What HR is to Me

I really wasn’t sure what to share for my first post. I wanted to dazzle and delight and display my point of view with charm, wit and a voice all my own. Yet with so
many great HR bloggers out there, I felt a little intimidated. But I had to put that
aside. My voice is what it is, my point of view is based on my reality and my
only competition is myself. So I decided to introduce my point of view into the
mix by … introducing my point of view into the mix! Genius, right?? So here it

What HR is to Me – by Buzz A Rooney

Years ago, I took a class on human capital management. What most stuck with me was a comment my professor made during one of our discussions. I don’t recall the exact quote but he basically said people who get into the HR profession in order to “help employees” are idiots who will either burn out and leave the field, or spend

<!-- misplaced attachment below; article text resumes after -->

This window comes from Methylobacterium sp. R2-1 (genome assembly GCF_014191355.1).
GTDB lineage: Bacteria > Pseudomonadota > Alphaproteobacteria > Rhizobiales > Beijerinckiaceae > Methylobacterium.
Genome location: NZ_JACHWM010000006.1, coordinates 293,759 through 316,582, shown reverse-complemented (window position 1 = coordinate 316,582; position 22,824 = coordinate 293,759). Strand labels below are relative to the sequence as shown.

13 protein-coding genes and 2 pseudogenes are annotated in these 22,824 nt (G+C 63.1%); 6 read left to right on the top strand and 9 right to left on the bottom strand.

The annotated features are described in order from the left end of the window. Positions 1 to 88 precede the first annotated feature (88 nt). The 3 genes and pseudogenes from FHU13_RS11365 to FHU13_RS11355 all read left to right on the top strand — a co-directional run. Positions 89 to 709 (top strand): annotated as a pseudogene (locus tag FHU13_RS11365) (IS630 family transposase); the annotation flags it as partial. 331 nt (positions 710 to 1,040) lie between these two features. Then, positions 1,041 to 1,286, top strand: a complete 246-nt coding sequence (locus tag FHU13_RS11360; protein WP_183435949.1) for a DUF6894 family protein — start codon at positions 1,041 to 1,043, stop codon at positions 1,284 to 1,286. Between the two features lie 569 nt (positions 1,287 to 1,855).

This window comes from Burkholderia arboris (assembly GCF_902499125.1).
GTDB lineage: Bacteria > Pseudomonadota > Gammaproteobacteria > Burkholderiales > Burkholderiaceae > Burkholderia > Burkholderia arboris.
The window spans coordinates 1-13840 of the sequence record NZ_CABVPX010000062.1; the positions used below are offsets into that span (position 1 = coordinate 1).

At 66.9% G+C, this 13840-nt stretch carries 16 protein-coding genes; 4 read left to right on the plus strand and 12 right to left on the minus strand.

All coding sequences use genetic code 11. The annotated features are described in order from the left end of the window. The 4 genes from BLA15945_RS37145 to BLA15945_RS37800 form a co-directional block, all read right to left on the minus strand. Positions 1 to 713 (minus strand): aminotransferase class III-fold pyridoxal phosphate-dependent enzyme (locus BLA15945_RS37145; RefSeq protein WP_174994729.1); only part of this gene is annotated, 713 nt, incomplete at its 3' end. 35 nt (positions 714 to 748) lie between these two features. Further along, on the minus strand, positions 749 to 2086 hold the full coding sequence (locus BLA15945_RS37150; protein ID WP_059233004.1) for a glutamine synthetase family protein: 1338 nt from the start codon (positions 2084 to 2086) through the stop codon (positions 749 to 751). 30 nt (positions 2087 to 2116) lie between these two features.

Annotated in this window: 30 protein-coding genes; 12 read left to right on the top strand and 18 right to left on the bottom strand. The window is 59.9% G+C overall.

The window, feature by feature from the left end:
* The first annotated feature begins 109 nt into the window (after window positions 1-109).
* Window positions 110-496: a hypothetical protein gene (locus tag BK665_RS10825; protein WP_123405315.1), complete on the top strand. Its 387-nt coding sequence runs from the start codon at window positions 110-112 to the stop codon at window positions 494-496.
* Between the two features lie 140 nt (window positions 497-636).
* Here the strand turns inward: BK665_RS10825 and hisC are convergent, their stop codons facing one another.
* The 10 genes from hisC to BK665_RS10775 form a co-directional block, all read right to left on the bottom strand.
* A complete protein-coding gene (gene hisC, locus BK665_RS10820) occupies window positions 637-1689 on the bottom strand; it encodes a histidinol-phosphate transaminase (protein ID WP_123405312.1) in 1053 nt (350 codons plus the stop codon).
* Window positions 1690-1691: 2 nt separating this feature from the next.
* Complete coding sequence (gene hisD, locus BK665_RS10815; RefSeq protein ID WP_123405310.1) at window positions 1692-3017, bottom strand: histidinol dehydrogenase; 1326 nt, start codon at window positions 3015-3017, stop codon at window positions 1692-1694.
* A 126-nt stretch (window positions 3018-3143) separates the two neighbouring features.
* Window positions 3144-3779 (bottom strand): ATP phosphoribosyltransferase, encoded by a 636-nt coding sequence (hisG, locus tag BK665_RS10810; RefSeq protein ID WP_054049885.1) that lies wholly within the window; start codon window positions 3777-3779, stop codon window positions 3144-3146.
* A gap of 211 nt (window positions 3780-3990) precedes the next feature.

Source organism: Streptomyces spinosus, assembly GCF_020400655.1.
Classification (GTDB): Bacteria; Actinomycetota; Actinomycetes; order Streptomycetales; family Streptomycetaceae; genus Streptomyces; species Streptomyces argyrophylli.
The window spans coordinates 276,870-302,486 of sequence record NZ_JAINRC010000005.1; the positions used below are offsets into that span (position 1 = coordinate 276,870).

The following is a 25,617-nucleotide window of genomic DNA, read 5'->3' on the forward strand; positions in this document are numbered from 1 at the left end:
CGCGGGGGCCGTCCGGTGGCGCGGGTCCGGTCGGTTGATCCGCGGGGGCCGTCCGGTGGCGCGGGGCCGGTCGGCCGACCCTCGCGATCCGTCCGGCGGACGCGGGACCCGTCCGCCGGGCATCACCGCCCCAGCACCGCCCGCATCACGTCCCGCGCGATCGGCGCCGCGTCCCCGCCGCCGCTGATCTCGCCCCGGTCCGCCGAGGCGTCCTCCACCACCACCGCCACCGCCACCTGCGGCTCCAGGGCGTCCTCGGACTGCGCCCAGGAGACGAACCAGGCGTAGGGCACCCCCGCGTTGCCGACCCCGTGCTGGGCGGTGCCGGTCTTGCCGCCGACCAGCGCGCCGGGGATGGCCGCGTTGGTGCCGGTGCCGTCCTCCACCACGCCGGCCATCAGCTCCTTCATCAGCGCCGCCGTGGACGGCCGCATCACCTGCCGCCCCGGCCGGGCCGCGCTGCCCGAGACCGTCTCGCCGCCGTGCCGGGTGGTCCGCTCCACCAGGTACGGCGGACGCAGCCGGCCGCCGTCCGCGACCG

their careers as frustrated paper-pushers, always on the outside looking in on
the real action.

At the time, I thought he was the one who was burnt out and bitter. Today, I wish I could find him, thank him, shake his hand and kiss his face—in a completely unromantic, non-harassing way, of course.

On my planet, the function of Human Resources is to balance the rights of the employee with the needs of the employer in order to ensure the protection and productivity of the employer. And Human Resources professionals have to embrace and work within—or at times work around—this reality if we want to be effective
and successful in the organizations we work in. We are there to guide, counsel, coach and direct the other staff toward creating, enforcing and following policies and procedures that are lawful and ethical. Because if we don’t do it, no one will. And left to their own devices, management will take advantage of their employees.

Not to say employers don’t care about the people who work for them. Of course they do. Just not more than the widget they are producing or the service they are providing and definitely not more than their bottom line. If the employer has to choose between itself and its employee, it is going to choose itself. That is onlynatural.